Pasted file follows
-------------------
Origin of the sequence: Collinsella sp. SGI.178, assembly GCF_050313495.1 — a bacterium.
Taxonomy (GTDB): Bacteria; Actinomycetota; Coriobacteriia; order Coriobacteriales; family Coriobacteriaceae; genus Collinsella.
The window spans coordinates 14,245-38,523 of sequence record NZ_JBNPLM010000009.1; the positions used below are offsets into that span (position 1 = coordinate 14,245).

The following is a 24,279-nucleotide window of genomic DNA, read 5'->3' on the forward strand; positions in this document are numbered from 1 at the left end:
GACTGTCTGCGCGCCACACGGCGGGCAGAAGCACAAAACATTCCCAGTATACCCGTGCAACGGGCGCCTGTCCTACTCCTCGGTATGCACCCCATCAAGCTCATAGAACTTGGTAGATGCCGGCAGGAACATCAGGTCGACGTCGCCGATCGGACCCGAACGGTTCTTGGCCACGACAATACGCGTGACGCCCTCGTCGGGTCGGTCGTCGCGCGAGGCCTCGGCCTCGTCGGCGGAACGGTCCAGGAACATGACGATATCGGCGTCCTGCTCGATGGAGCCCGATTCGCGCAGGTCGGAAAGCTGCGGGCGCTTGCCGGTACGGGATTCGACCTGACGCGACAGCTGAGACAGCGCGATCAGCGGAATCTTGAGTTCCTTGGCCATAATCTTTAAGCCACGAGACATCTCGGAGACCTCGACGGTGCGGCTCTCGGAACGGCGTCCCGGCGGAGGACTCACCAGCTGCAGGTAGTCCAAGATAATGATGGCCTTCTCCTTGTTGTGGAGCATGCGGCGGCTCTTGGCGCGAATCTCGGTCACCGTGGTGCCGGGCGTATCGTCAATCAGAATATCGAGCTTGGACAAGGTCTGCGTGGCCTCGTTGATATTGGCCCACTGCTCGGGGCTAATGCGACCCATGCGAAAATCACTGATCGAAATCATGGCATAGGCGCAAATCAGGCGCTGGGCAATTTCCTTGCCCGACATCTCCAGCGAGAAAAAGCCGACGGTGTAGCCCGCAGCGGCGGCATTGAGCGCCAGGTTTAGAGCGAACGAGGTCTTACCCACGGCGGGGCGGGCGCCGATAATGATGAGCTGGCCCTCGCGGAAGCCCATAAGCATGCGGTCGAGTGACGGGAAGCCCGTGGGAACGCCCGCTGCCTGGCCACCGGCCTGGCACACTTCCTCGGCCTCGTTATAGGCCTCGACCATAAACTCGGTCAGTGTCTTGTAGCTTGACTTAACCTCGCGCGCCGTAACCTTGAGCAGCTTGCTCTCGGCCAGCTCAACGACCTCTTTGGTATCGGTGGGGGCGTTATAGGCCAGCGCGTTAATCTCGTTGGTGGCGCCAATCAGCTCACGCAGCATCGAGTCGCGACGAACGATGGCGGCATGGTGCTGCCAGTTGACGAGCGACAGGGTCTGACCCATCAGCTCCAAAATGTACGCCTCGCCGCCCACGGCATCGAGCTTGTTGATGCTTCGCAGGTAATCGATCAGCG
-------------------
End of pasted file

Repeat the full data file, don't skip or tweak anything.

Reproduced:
Origin of the sequence: Collinsella sp. SGI.178, assembly GCF_050313495.1 — a bacterium.
Taxonomy (GTDB): Bacteria; Actinomycetota; Coriobacteriia; order Coriobacteriales; family Coriobacteriaceae; genus Collinsella.
The window spans coordinates 14,245-38,523 of sequence record NZ_JBNPLM010000009.1; the positions used below are offsets into that span (position 1 = coordinate 14,245).

The following is a 24,279-nucleotide window of genomic DNA, read 5'->3' on the forward strand; positions in this document are numbered from 1 at the left end:
GACTGTCTGCGCGCCACACGGCGGGCAGAAGCACAAAACATTCCCAGTATACCCGTGCAACGGGCGCCTGTCCTACTCCTCGGTATGCACCCCATCAAGCTCATAGAACTTGGTAGATGCCGGCAGGAACATCAGGTCGACGTCGCCGATCGGACCCGAACGGTTCTTGGCCACGACAATACGCGTGACGCCCTCGTCGGGTCGGTCGTCGCGCGAGGCCTCGGCCTCGTCGGCGGAACGGTCCAGGAACATGACGATATCGGCGTCCTGCTCGATGGAGCCCGATTCGCGCAGGTCGGAAAGCTGCGGGCGCTTGCCGGTACGGGATTCGACCTGACGCGACAGCTGAGACAGCGCGATCAGCGGAATCTTGAGTTCCTTGGCCATAATCTTTAAGCCACGAGACATCTCGGAGACCTCGACGGTGCGGCTCTCGGAACGGCGTCCCGGCGGAGGACTCACCAGCTGCAGGTAGTCCAAGATAATGATGGCCTTCTCCTTGTTGTGGAGCATGCGGCGGCTCTTGGCGCGAATCTCGGTCACCGTGGTGCCGGGCGTATCGTCAATCAGAATATCGAGCTTGGACAAGGTCTGCGTGGCCTCGTTGATATTGGCCCACTGCTCGGGGCTAATGCGACCCATGCGAAAATCACTGATCGAAATCATGGCATAGGCGCAAATCAGGCGCTGGGCAATTTCCTTGCCCGACATCTCCAGCGAGAAAAAGCCGACGGTGTAGCCCGCAGCGGCGGCATTGAGCGCCAGGTTTAGAGCGAACGAGGTCTTACCCACGGCGGGGCGGGCGCCGATAATGATGAGCTGGCCCTCGCGGAAGCCCATAAGCATGCGGTCGAGTGACGGGAAGCCCGTGGGAACGCCCGCTGCCTGGCCACCGGCCTGGCACACTTCCTCGGCCTCGTTATAGGCCTCGACCATAAACTCGGTCAGTGTCTTGTAGCTTGACTTAACCTCGCGCGCCGTAACCTTGAGCAGCTTGCTCTCGGCCAGCTCAACGACCTCTTTGGTATCGGTGGGGGCGTTATAGGCCAGCGCGTTAATCTCGTTGGTGGCGCCAATCAGCTCACGCAGCATCGAGTCGCGACGAACGATGGCGGCATGGTGCTGCCAGTTGACGAGCGACAGGGTCTGACCCATCAGCTCCAAAATGTACGCCTCGCCGCCCACGGCATCGAGCTTGTTGATGCTTCGCAGGTAATCGATCAGCG